One place where Wallace's more liberal politics would have unquestionably been felt is in the selection of the Chief Justice of the U.S. Supreme Court. Truman picked a crony, Fred Vinson, whose death in 1953 led to the nomination of Earl Warren and the ushering in of the most progressive period in the Court's history. Had a President Wallace appointed someone else, it is possible Warren never gets to be Chief Justice and the entire civil rights era looks much different. 

JFK, Not LBJ. Had Kennedy never visited Texas or survived the assassination attempt that took his life, LBJ's place in history would have largely been erased. From the Vietnam War to the creation of Medicare and the passing of things like the Voting Rights Act, this is one of the great "what ifs" of history. It is widely assumed Kennedy would not have escalated our involvement in Vietnam, but at the same time, the civil rights laws passed after his death occurred largely because of LBJ's indomitable spirit and unsurpassed legislative skills. Would Kennedy have lobbied as aggressively for their passage? We will never know. 

Tragedy at the Washington Hilton. When John Hinckley tried to murder President Ronald Reagan on March 30th, 1981, he easily could have changed the face of modern American history. In fact, Hinckley came within an inch or two of accomplishing his twisted mission. As others have chronicled, had the caliber of the bullet been greater (Hinckley used a .22), lodged an inch or two higher in the President's chest (Reagan was in shock when arrived at the hospital and lost a considerable amount of blood during surgery), or his arrival at the hospital been delayed by just a few minutes, Reagan may not have survived, elevating George H.W. Bush to the Presidency less than three months into Reagan's initial term of office. The what ifs of that are dizzying, but it is entirely possible the world never hears of Bill Clinton, George W. Bush, or Barack Obama.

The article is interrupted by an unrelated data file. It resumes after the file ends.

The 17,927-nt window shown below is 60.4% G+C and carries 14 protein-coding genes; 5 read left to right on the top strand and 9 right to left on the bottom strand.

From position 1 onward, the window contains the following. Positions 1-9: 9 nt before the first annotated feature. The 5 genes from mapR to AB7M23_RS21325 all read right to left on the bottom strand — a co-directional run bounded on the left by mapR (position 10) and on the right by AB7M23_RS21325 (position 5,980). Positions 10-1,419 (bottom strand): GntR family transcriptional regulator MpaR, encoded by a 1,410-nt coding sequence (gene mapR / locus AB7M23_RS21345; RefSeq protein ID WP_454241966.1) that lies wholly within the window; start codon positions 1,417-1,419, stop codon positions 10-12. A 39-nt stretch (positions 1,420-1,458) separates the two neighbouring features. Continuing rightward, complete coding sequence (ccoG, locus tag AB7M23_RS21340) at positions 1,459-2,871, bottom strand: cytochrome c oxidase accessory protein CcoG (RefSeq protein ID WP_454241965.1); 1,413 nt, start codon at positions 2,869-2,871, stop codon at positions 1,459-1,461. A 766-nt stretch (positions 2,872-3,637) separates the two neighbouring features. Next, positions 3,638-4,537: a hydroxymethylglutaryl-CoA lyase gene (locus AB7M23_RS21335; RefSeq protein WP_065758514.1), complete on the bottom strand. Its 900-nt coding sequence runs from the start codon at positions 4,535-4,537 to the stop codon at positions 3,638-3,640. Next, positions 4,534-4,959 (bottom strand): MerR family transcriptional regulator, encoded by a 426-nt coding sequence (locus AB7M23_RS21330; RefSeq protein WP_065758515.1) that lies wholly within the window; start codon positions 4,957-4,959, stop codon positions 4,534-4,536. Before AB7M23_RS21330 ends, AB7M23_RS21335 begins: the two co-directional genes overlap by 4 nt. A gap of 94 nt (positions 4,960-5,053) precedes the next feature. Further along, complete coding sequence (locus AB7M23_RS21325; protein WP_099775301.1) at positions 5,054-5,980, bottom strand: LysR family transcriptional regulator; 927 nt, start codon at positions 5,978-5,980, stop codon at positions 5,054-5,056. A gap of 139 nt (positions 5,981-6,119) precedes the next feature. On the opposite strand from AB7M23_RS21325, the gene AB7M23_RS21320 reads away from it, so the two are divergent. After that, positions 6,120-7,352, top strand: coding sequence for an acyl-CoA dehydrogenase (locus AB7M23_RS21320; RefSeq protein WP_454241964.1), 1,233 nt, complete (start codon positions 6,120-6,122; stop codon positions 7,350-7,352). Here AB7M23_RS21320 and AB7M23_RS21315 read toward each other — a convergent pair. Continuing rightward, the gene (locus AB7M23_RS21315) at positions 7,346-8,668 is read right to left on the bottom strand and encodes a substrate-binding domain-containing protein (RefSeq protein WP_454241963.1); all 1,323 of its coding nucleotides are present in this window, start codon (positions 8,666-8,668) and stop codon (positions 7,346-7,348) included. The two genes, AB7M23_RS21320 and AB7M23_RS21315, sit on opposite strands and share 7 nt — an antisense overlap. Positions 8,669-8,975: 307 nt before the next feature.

Florida. Just utter this word to any Democrat and no more needs to be said. No war in Iraq. No budget busting tax cuts for the wealthy. No use of terrorism as a cudgel against political opponents. Maybe even no 9/11. Not only had the Clinton Administration broken up a terrorist plot timed for New Year's 2000, but a Gore Administration likely would have retained many of the people who had warned (to no avail) the incoming Bushies about the threat Bin Laden posed. Different ballot, different judges, more careful voting by retired Jewish grandparents in Palm Beach County (Gore won the county 62/35 but Pat Buchanan's 3,411 votes tripled his haul in any other county in the state - no small thing considering Bush "won" by 537 votes), no Ralph Nader, or per-curium-this-decision-has-no-precedential-value opinion of the Supreme Court and our nation looks so much different today.

So that was fun. What are some of your "what if" scenarios?